In news from the Holy See today, it was announced that the nine special Cardinal-advisers to Pope Francis (known colloquially as the C9) have wrapped up their latest three-day meeting in Rome. You can read Vatican Radio’s account of the meeting here. The overall topic is the reform and restructuring of the Vatican bureaucracy itself. Amid the several major areas discussed, ranging from finances to communications to decentralization, several interesting bits were mentioned which directly concern deacons.
In the news conference reporting on the meeting, Director of the Holy See Press Office, American Greg Burke included:
Among other proposals, the possibility of transferring some functions from the Roman Dicasteries to the local bishops or episcopal councils, in a spirit of healthy decentralization.
For example, the transfer of the Dicastery for the Clergy to the Episcopal Conference for examination and authorization for: the priestly ordination of an unmarried permanent deacon; the passage to new marriage for a widowed permanent deacon; the request for priestly ordination by a widowed permanent deacon.
Many people might be unaware of the history behind these three items, so let me cover each briefly. Before doing that, however, we should keep one traditional factor in mind. Throughout the Catholic tradition, East and West, it has been a well-established principle that “married men may be ordained but ordained men may not marry.” Following ordination, then, the longstanding norm (until the 1984 Code of Canon Law) was that, once ordained, a man could not marry — or marry again, in the case of a married cleric whose wife has died. In other words, the very reception of Holy Orders constitutes an impediment to entering a marriage. The 1984 Code (c. 1078), however, permits a request for a dispensation from the “impediment of order” which would then permit the widowed deacon to re-marry. More about this below.
The three issues mentioned today are all questions that up until now have required a petition from the cleric involved to the Holy See for resolution. None of them were things that could be decided by the local diocesan bishop or the regional episcopal conference (such as the United States Conference of Catholic Bishops). So let’s take a closer look at these three situations.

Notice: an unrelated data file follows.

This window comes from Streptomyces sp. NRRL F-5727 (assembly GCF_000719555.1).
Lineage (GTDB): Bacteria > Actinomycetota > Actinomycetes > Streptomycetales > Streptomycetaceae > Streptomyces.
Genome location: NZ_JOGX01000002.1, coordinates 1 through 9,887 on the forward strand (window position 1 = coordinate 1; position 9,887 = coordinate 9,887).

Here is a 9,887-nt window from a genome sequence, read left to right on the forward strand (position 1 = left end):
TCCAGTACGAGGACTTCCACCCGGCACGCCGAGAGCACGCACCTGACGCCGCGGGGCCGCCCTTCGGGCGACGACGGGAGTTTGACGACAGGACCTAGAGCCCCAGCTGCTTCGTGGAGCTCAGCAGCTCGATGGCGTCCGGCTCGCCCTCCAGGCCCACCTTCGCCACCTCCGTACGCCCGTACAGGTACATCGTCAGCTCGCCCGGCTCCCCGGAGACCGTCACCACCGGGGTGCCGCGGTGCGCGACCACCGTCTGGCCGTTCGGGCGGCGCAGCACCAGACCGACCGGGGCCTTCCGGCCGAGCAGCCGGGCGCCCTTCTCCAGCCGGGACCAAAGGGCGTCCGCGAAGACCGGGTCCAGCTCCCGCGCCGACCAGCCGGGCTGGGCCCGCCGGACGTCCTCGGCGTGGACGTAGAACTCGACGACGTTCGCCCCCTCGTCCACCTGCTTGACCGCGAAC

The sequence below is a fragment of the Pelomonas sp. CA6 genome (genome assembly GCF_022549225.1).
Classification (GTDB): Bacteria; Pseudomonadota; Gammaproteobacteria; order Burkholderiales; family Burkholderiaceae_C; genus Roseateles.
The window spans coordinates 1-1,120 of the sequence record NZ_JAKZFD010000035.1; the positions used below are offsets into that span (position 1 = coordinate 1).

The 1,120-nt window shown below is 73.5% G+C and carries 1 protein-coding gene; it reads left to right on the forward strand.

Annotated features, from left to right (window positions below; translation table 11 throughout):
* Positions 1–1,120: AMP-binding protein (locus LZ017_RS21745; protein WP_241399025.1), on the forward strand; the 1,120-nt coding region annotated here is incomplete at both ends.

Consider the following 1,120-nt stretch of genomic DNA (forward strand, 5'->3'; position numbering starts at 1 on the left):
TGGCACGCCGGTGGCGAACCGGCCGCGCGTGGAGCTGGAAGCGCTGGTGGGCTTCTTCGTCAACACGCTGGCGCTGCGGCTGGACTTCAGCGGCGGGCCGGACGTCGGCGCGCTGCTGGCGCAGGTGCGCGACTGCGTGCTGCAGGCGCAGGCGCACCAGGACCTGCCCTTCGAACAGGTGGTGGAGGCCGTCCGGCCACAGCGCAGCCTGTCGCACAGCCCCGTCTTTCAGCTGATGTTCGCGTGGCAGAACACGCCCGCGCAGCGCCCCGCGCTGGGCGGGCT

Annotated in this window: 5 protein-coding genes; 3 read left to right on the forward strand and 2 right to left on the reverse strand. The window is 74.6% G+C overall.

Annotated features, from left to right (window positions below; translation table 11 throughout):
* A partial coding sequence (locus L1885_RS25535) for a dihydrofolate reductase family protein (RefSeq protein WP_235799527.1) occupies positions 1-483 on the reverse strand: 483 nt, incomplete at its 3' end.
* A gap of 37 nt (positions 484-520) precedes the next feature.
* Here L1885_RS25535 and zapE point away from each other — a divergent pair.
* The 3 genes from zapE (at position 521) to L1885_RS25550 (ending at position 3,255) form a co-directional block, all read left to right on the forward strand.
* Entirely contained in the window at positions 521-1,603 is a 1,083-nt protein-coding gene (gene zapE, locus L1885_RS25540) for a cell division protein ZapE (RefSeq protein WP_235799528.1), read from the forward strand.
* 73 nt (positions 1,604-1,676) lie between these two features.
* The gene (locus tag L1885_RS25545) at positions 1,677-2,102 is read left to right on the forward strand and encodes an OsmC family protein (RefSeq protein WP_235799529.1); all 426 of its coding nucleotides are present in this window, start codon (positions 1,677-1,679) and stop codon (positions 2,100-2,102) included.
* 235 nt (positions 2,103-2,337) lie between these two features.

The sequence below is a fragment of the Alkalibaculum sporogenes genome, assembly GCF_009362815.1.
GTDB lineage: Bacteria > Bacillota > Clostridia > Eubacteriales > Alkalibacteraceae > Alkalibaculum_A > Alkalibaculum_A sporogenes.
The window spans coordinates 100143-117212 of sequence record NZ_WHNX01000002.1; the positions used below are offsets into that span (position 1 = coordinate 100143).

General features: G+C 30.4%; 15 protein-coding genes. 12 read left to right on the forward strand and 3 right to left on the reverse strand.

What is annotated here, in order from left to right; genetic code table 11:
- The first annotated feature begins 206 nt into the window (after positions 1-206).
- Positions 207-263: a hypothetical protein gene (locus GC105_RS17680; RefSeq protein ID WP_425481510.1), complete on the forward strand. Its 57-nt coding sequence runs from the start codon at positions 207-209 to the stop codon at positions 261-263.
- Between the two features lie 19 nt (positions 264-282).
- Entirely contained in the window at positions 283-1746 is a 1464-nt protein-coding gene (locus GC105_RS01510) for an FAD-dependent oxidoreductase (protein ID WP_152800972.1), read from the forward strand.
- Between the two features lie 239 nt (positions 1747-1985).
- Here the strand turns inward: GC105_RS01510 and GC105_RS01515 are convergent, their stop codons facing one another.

- “Unmarried permanent deacons”: There are some people who wrongly assume that all so-called “permanent” deacons are married men. This is inaccurate, and international statistics suggest that somewhere between 4-10% of all permanent deacons are, in fact, unmarried. When an unmarried candidate for the diaconate approaches ordination, he makes the same promise of celibacy made by seminarian candidates for the (improperly called) “transitional” diaconate. The situation addressed by the C9 concerns these celibate permanent deacons should they later discern a vocation to the presbyterate. Many Catholics are surprised to learn this, but the Church rightly teaches that each Order is its own vocation: that a call (vocation) to serve as Deacon does not mean that Deacon necessarily has a vocation to the Presbyterate or Episcopate. Deacon formation programs are not helping men discern a general vocation to the ordained ministry; rather, the focus is on the particular vocation of the diaconate. So, if a deacon later discerns a possible vocation to the presbyterate, he must enter into a formation process for the priesthood to test this vocation. In the US, the need for this careful discernment and formation is detailed in the USCCB’s 2005 National Directory for the Formation, Ministry and Life of Permanent Deacons in the United States. Up until now, the diocesan bishop (or religious superior) had to petition the Holy See to permit the subsequent ordination of that celibate permanent deacon to the presbyterate. What the C9 is rightly suggesting (in my opinion) is that such decisions might be made at the more appropriate level of the episcopal conference, and not the Holy See. (I would think that should this idea go forward, the decision will ultimately be referred back to each diocesan bishop as the authority best positioned to know the situation and the people involved the best.) NOTA BENE: This particular situation involves permanent deacons who have never been married before; the situation of a widowed permanent deacon will be covered in the third item below.